Could co-Q10 help you conceive?

Research shows this natural compound could aid conception and prevent pregnancy problems

When it comes time for a baby, the last thing we want is difficulty conceiving. But for many couples this is reality. Fortunately, there are options which could make the wish of having a baby come true, and one of them could be in the form of a natural substance known as co-Q10.

What is co-Q10?

Co-Q10 is a naturally occurring antioxidant and the source of our body’s natural energy supply. It plays a key role in the mitochondria, the part of a cell responsible for the production of energy.

Co-Q10, or co-enzyme Q10, is present in every cell in the body. However, research suggests adding to our body’s natural supplies of co-Q10, through food sources or a dietary supplement, could boost fertility and help with pregnancy. This is partly because we produce less co-Q10 as we get older.

Co-Q10 and female fertility

Researchers from the Toronto Centre for Advanced Reproductive Technology in Canada studied the possible impact co-Q10 could have on female fertility. Using 52-week-old mice – the equivalent of approximately 40-50-years-old for a human – scientists gave one group of mice co-Q10 and the other a placebo. Eggs retrieved from both groups were then compared with the eggs of 10-week-old mice. Scientists noticed mice given co-Q10 produced more eggs than the placebo group and the eggs had a better mitochondrial function.

Co-Q10 and male fertility

An Iranian study published in 2009 looked at the effects of co-Q10 on men with infertility problems. A total of 212 infertile men were randomly split into two groups: one was given 300mg of co-Q10 orally each day for 26-weeks while the other received a placebo.Upon completion of the trial, researchers conducted a semen analysis of each participant and found those in the co-Q10 group showed a significant improvement in both numbers of sperm and sperm motility.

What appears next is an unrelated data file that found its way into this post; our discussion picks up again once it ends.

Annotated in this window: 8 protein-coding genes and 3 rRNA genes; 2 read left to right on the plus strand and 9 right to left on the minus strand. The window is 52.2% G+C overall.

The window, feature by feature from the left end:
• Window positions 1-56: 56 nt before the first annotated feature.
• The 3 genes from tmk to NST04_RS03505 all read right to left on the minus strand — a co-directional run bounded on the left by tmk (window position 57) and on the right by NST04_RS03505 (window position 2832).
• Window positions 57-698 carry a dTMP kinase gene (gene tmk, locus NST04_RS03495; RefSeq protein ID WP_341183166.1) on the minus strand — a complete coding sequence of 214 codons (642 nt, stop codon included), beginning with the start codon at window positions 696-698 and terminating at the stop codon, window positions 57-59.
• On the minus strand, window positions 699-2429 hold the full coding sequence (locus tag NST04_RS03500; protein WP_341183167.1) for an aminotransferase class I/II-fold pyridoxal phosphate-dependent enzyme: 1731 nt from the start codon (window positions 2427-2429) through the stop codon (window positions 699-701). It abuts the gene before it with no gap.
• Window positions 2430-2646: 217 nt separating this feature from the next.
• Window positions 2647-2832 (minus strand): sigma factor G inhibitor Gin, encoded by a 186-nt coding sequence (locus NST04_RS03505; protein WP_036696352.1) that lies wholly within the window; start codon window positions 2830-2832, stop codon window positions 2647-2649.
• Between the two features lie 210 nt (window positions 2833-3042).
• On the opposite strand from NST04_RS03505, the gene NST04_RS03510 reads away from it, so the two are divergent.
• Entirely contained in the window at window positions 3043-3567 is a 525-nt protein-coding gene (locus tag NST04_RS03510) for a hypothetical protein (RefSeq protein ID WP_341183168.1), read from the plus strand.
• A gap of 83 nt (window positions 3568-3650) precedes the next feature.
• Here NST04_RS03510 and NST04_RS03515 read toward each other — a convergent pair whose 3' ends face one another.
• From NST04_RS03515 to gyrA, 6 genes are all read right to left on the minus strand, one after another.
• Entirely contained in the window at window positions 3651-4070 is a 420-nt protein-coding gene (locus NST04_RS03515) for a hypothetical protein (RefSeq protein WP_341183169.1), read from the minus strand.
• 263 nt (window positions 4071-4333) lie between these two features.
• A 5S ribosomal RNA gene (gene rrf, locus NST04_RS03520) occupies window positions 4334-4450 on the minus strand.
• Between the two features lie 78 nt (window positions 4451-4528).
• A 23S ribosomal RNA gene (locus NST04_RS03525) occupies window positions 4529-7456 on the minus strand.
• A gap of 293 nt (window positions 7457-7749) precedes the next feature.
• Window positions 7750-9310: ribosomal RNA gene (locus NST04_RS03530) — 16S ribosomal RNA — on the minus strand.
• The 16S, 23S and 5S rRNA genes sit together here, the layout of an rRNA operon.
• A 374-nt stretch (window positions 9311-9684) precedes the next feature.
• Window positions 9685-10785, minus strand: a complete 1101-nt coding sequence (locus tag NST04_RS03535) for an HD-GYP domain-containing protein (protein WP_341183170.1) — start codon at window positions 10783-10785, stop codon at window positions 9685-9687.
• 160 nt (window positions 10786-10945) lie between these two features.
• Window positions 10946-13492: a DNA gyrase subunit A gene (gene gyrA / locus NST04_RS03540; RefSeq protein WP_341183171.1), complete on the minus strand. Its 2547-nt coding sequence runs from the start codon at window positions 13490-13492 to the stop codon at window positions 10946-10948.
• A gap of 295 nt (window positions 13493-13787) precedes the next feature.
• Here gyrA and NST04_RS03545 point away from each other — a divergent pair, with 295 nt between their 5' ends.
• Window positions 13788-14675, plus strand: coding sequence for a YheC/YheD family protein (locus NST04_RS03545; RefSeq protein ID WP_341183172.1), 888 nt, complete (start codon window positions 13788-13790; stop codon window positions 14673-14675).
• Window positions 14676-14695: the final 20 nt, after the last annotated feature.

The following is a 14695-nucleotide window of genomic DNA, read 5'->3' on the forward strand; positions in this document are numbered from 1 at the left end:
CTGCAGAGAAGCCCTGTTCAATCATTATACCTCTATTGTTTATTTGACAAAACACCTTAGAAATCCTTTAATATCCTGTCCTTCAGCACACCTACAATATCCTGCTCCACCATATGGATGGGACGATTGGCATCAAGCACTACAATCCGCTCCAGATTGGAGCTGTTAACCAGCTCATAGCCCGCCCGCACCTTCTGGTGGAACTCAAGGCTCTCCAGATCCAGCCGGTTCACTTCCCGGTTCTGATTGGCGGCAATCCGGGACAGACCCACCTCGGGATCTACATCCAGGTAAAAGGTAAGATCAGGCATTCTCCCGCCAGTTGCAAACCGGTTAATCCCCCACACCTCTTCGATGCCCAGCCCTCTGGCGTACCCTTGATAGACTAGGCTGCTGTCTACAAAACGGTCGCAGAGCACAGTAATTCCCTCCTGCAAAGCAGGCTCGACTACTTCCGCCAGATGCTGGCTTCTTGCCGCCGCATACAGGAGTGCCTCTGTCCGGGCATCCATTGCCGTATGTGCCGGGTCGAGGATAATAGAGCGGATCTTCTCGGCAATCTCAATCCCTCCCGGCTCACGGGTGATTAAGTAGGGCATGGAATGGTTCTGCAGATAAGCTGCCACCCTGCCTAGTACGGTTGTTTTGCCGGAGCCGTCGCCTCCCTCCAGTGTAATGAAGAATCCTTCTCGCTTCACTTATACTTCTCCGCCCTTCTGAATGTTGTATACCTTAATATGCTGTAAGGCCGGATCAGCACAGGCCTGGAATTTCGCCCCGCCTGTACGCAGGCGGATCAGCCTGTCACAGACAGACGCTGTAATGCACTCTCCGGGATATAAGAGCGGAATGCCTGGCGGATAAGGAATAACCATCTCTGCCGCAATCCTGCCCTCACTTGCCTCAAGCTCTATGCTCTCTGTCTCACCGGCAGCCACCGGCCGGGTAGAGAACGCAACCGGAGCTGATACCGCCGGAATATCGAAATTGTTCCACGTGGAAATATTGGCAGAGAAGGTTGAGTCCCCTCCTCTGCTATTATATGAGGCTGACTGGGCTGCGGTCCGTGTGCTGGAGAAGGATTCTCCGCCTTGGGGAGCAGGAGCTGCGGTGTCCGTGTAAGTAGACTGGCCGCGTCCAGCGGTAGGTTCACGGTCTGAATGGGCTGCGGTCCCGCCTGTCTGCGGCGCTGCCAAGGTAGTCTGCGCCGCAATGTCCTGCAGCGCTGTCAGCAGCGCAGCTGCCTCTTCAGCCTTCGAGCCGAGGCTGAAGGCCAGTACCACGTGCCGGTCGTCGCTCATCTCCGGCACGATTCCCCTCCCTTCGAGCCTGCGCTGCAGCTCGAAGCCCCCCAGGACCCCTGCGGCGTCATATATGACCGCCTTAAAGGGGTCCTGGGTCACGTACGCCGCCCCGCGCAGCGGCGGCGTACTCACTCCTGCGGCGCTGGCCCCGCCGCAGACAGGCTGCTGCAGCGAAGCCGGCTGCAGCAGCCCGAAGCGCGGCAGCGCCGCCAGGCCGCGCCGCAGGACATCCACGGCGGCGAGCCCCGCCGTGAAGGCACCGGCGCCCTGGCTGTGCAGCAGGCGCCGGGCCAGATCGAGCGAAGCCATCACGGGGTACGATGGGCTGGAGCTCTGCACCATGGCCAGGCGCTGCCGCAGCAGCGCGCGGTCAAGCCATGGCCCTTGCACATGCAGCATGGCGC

Co-Q10 and pregnancy

Another benefit of co-Q10 is its antioxidant powers, which could help preserve cellular integrity and function. This could have a positive impact on healthy embryonic development.

Researchers have also discovered a link between levels of co-Q10 and the likelihood of miscarriage. A study conducted by the Department of Obstetrics and Gynaecology at the Catholic University in Rome looked at co-Q10 levels in 483 pregnant women and found a correlation between low co-Q10 levels and miscarriage. They also discovered a link between relatively high levels of co-Q10 and stronger uterine muscles, especially during the third trimester.

Co-Q10 is found in foods such as liver, oily fish, such as salmon and tuna, whole grains. If you’re having difficulty conceiving, talk to your doctor about including a co-Q10 supplement in your diet.

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